Tenodera

Arachnobaron
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Sep 28, 2011
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486
The Insect Zoo I'm at just bought a few of those boxes. You've got a great-looking display in there!
I have been thinking about getting these one of these days, they are quite active?
 

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Arachnobaron
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Love these guys! They're gorgeous as nymphs and adults. I bought seven tiny nymphs about 7 or 8 months ago and my first adult emerged a few weeks ago. Now I have five adults. They're very active and fun to watch, and did I mention gorgeous? Not exactly the most handleable species though. They're very quick and they'll jump right out of your hand. I almost lost one a couple weeks ago. Had to chase it around my kitchen for a while like a jackass, haha. The adults squeak when disturbed. I'm assuming they do it with their wings, but I don't know. It's also just very cool to know that they wouldn't exist if nerds like us (no offense) didn't keep them as pets. Then again, I guess it would be even cooler if their natural habitat hadn't been destroyed :\ Anyway, I'd recommend them to anyone.
First off, I'm 100% not a nerd. Second off, how dare you. lol Also, yes they're extremely fast, hence me saying so in my original post. I nearly killed the female (Thank GOD I didn't) when I first opened the deli cup they were in when I got them. It ran under a bag full of PVC parts and I pulled the bag away and it was on it's back not moving. A second later it was flipped over and speeding away. Almost lost her again taking these pictures, she ran outside the container but then I persuaded her back in. They're scary fast.

Yeah, the standard containers I use for many of my other roaches are a bit smaller, and I currently don't even have space for more of those, so I definitely can't get any of these until I get more space. I know it's just the antenna, but I'd still feel a little bad seeing all of them with really short antenna. Once I have room for a larger enclosure I'll definitely have to get some, they are beautiful! :)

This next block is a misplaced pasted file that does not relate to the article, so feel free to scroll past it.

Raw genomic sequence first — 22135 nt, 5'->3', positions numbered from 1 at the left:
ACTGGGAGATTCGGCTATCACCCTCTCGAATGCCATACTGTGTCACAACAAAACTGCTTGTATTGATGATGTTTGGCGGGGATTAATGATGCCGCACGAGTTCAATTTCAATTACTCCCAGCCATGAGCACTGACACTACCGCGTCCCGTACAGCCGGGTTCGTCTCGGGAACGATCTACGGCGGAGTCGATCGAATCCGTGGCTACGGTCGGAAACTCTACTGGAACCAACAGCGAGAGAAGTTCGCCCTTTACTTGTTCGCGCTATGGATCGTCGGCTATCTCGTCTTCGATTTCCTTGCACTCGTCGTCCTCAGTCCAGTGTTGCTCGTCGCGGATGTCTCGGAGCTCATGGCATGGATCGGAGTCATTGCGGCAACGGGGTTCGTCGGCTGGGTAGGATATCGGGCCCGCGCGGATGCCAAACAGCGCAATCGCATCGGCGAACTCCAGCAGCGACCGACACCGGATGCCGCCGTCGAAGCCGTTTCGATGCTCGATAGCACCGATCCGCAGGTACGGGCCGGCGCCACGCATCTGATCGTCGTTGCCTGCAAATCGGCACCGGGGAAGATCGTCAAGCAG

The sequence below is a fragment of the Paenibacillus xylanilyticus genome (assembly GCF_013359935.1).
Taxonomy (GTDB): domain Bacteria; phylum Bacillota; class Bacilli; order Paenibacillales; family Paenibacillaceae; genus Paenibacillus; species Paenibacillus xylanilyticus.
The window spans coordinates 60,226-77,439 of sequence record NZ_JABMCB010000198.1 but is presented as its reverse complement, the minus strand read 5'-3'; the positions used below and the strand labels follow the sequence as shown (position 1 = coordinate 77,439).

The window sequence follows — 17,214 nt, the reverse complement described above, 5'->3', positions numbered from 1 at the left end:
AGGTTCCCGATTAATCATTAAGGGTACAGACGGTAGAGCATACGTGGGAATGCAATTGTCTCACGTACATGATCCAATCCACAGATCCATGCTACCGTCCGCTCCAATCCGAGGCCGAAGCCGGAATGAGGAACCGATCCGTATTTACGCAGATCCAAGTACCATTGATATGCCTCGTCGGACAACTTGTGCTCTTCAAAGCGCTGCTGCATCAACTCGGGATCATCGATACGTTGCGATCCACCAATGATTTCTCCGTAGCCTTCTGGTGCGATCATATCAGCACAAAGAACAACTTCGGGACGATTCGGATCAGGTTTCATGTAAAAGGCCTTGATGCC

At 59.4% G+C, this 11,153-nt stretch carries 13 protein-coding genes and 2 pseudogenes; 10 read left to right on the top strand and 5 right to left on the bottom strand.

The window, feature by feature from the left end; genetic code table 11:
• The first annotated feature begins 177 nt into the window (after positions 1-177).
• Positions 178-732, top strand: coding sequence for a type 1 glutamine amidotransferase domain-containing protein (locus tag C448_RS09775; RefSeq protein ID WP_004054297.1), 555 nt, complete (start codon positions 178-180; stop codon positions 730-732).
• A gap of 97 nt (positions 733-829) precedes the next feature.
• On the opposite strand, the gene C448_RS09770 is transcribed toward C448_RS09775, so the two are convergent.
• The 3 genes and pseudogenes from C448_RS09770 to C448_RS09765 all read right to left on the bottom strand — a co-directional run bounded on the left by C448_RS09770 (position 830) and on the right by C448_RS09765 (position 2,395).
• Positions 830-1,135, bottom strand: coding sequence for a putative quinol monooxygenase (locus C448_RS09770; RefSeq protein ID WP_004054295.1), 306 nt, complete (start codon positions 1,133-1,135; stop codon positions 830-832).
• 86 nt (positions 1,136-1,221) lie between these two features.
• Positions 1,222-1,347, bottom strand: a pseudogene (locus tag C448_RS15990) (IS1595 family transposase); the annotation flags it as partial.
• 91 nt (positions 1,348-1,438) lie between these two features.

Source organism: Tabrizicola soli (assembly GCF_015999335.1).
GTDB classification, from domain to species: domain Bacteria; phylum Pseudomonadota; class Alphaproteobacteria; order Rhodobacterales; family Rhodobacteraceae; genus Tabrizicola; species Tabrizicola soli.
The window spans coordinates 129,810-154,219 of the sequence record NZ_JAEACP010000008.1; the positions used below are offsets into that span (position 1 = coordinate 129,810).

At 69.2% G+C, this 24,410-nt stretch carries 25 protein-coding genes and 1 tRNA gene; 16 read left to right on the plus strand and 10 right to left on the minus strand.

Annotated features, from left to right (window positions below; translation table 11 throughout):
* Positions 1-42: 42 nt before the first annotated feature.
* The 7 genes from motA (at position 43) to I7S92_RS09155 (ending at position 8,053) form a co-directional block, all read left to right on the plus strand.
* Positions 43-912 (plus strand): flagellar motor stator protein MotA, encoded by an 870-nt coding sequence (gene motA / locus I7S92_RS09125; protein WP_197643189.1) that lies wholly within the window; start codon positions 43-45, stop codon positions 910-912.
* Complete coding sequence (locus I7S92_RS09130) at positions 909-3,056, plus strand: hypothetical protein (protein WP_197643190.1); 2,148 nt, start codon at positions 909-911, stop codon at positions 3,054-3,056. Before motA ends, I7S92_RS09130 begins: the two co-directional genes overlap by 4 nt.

I have faith you'll find room some day ;). But I understand your desire to not overcrowd and not over stretch yourself with animals, I should really downsize soon.

The Insect Zoo I'm at just bought a few of those boxes. You've got a great-looking display in there!
I have been thinking about getting these one of these days, they are quite active?
Thanks! I wouldn't know on activeness, I only look at them at night for a minute or two a day. I got a whole zoo at home to look after, my roaches aren't neglected though. If anything they're spoiled. I'm off to feed them now actually. I wouldn't imagine someone would buy these and regret them (unless they need to see their roaches actively moving around all day).

Eric
 

Philth

N.Y.H.C.
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Very cool roaches. They are only extinct until someone finds more though ;)

Later, Tom
 

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Arachnobaron
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Very cool roaches. They are only extinct until someone finds more though ;)

Later, Tom
You're just oozing with jealousy, I know it. I'm sure if they aren't extinct in the wild entirely yet they probably will be within a few years. Most things will be sooner than later if we keep up our "fantastic" species killing work.

Eric
 

Stugy

Arachnolord
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Apr 21, 2016
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From a remote location in a cave mined to nothing to my living room, I present to you my adult pair of Simandoa conserfariam and their enclosure. Anyone else have these guys? They're fast as hell for anyone thinking of getting some but they're very cool in my opinion.